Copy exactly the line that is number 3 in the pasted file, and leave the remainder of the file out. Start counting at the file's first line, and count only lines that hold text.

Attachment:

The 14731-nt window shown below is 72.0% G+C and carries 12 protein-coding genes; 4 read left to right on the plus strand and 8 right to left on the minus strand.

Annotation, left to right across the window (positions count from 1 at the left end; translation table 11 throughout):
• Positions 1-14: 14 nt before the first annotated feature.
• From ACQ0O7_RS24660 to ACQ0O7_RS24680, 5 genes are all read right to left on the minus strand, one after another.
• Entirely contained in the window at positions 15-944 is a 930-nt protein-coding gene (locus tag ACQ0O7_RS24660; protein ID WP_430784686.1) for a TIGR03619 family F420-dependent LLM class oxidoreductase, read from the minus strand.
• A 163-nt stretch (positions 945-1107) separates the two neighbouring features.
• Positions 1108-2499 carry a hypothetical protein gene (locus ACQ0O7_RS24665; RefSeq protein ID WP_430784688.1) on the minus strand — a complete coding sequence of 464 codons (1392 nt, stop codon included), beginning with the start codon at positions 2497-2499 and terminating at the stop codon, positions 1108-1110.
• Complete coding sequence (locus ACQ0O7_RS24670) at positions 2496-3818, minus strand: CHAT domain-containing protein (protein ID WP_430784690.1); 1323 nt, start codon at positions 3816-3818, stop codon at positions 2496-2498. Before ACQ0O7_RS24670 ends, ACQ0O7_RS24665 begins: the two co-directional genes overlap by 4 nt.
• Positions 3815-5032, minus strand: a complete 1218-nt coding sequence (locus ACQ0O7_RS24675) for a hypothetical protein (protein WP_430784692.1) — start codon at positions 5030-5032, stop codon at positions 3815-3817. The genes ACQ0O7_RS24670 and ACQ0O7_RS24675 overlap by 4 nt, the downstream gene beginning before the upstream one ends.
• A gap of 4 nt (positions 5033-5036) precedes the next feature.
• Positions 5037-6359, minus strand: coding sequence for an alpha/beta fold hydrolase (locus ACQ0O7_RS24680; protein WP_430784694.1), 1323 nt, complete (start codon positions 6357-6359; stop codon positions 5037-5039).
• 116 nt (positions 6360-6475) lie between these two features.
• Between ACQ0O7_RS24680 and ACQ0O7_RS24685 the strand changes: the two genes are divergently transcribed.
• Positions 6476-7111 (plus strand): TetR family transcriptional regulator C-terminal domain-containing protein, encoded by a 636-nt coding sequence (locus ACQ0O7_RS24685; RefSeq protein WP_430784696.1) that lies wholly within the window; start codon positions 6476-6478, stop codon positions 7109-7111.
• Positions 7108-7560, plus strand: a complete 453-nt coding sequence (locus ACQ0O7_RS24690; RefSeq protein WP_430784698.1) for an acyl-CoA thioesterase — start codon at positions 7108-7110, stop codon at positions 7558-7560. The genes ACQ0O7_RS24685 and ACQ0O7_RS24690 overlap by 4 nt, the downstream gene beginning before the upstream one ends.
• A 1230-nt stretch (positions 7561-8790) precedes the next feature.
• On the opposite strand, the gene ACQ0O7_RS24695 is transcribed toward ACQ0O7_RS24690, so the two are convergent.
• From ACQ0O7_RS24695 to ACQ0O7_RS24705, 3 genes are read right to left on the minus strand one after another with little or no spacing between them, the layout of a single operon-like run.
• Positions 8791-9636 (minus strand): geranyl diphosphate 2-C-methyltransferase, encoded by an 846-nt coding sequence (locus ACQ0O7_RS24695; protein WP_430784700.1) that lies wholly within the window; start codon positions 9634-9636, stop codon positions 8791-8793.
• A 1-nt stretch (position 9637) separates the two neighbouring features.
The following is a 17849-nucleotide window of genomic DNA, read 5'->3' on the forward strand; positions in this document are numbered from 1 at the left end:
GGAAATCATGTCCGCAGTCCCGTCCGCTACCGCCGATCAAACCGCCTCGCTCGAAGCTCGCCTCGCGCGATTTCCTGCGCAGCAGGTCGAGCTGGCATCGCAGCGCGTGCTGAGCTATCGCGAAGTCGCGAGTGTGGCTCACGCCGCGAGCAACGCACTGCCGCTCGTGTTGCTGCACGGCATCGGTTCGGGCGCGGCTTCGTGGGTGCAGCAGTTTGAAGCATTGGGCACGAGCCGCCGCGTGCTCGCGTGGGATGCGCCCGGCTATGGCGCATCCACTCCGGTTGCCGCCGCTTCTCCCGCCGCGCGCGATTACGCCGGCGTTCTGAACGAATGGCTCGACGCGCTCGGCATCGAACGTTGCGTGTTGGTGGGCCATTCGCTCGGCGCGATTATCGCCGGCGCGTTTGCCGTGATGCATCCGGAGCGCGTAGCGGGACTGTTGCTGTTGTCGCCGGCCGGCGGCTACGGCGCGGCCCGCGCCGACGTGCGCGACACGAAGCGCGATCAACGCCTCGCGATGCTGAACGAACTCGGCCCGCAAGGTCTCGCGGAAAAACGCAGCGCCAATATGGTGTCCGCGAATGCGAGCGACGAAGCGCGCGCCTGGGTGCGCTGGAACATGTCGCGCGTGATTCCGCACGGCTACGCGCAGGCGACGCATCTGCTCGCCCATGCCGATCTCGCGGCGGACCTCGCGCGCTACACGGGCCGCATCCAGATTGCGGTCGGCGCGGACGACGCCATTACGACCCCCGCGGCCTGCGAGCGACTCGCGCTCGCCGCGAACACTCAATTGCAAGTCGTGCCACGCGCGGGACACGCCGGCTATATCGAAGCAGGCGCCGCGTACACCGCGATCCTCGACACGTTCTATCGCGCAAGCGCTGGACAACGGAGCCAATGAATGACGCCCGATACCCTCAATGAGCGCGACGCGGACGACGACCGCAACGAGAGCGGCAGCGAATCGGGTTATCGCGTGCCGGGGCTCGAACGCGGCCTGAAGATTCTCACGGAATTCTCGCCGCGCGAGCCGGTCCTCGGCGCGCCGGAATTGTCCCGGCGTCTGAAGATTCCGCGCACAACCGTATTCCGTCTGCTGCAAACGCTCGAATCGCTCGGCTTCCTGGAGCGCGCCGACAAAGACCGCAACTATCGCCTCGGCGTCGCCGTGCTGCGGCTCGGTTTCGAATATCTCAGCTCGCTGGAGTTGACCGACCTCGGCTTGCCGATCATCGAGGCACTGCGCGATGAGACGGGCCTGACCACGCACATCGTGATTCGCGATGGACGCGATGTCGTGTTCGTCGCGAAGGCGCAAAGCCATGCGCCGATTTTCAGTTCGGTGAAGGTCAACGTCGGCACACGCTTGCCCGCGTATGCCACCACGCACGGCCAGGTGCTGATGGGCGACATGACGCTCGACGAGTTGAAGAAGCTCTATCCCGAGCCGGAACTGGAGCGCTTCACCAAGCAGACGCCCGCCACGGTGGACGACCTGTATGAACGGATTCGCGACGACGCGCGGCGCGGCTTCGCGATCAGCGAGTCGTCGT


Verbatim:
• Positions 1-14: 14 nt before the first annotated feature.